Rohde & Schwarz supports research activities across Europe, Asia and the US and works as a partner in projects like the 6G-Access, Network of Networks, Automation & Simplification (6G-ANNA) lighthouse project. This project aims to develop a design for 6G that includes end-to-end architecture and simplifies the interaction between humans, technology, and the environment using new sensors and algorithms to detect human movements.

Your AI challenge for 6G networks

Establishing an AI-native air interface for 6G networks means replacing blocks in the signal processing chain on the physical layer with trained machine learning models. The first step in this process is to replace individual processing blocks but ultimately combine tasks that logically belong together in one trained machine learning model. Such tasks are channel estimation, channel equalization and demapping. These tasks are combined and replaced with one single trained ML model known as a neural receiver.

However, the signal processing for the 6G air interfaces is just one area where the use of ML may provide an advantage. Another area is the linearization of power amplifiers or the entire RF Frontend used in today’s mobile devices and base stations. AI or ML can be applied to 6G for the air interface and RF Frontend during several different phases:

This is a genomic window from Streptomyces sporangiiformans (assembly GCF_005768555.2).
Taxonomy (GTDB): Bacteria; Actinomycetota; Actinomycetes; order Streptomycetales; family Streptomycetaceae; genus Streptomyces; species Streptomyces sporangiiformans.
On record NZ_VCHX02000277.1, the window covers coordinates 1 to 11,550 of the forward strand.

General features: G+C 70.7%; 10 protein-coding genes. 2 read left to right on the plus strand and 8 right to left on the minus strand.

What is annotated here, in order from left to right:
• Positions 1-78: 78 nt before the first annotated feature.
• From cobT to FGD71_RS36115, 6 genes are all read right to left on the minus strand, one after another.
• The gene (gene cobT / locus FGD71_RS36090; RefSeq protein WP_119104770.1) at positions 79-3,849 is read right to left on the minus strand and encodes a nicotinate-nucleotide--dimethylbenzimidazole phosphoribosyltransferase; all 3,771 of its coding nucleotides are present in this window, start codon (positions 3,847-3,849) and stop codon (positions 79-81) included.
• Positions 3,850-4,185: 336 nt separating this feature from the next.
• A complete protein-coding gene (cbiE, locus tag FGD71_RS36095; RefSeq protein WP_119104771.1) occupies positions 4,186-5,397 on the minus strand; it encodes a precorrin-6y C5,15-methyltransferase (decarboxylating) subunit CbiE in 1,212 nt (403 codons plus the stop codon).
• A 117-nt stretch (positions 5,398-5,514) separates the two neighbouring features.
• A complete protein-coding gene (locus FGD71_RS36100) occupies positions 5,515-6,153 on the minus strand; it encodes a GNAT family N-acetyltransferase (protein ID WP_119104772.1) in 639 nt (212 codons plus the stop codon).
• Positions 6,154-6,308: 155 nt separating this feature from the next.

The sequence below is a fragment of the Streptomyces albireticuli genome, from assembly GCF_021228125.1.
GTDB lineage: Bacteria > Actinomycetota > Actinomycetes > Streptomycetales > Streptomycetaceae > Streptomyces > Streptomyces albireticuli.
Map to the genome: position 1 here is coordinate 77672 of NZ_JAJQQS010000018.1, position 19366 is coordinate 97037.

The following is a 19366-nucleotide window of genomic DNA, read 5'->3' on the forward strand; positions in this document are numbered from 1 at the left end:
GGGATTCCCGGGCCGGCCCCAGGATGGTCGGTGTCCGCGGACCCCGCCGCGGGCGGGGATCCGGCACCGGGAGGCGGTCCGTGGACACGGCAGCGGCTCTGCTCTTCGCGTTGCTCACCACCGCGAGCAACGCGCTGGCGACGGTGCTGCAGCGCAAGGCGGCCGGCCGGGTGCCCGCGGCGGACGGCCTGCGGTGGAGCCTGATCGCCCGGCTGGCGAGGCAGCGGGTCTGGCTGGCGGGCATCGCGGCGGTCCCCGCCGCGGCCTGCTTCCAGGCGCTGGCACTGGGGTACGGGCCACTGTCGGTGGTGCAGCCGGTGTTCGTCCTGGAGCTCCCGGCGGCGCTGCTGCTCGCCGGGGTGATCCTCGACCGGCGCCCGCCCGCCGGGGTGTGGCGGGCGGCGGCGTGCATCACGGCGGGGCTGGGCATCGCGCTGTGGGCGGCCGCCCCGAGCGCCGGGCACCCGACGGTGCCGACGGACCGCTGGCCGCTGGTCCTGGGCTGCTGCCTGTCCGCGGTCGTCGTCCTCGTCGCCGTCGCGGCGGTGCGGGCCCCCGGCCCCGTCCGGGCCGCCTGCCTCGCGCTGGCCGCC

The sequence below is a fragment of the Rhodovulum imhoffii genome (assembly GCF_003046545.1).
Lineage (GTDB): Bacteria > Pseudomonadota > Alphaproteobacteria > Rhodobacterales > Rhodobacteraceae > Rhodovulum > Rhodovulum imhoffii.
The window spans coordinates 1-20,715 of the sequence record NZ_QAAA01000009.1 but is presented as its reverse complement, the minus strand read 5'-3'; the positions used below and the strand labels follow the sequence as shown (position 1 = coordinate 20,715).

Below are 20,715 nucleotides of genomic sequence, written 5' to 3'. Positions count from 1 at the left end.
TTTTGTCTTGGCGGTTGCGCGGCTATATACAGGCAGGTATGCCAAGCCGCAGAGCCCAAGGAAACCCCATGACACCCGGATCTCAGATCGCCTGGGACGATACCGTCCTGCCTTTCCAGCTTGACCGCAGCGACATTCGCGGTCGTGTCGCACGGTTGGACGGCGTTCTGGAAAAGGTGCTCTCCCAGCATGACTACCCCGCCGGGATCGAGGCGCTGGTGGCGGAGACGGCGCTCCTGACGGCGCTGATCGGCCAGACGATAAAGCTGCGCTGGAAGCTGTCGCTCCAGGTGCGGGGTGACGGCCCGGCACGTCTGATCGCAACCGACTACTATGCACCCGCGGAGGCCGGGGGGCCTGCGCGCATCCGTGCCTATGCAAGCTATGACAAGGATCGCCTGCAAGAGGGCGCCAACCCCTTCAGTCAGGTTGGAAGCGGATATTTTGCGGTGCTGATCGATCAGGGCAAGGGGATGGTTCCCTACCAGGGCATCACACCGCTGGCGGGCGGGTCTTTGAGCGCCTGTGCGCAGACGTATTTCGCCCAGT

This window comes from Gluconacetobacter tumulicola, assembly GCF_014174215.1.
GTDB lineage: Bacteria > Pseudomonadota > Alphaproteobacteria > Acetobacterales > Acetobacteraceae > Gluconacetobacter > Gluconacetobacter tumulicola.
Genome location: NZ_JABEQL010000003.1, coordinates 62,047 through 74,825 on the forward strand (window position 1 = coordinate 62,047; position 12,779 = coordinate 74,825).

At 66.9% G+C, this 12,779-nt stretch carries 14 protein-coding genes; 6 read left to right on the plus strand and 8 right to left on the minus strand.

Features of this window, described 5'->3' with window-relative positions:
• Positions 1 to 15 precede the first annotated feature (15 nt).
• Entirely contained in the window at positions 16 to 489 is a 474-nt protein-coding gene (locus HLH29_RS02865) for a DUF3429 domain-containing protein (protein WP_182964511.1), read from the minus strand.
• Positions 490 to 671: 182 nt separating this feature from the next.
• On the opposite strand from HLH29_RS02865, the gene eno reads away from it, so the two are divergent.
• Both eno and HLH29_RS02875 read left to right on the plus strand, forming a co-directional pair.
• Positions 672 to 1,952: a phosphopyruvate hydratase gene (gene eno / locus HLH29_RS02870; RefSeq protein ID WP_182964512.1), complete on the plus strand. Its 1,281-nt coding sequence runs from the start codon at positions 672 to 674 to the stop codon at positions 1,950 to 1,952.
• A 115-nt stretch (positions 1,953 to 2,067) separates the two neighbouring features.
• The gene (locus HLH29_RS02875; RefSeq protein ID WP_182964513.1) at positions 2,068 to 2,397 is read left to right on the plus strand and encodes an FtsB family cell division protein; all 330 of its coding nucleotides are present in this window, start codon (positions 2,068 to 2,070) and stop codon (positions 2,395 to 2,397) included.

Phase 1: Initially, ML may replace today’s deterministic software-algorithm-based linearization models for power amplifiers with ML. Research already started in this field in 2020 and is primarily driven by universities. Key industry players also have conducted studies on this subject however. This process is also set to be applied to the entire RF Frontend (= antenna system and transceiver).

Data accessibility is a clear challenge when it comes to artificial intelligence for 6G. This is because access to data sets is required to train a neural network. The RF Frontend is typically designed by one vendor. This means that all necessary data for training neural networks is in the hands of one single vendor – making it easier to realize this phase.

Phase 2: This phase focuses on receiver aspects, applying the concept of a neural receiver, by replacing signal processing blocks such as channel estimation, channel equalization and demapping with a trained ML model.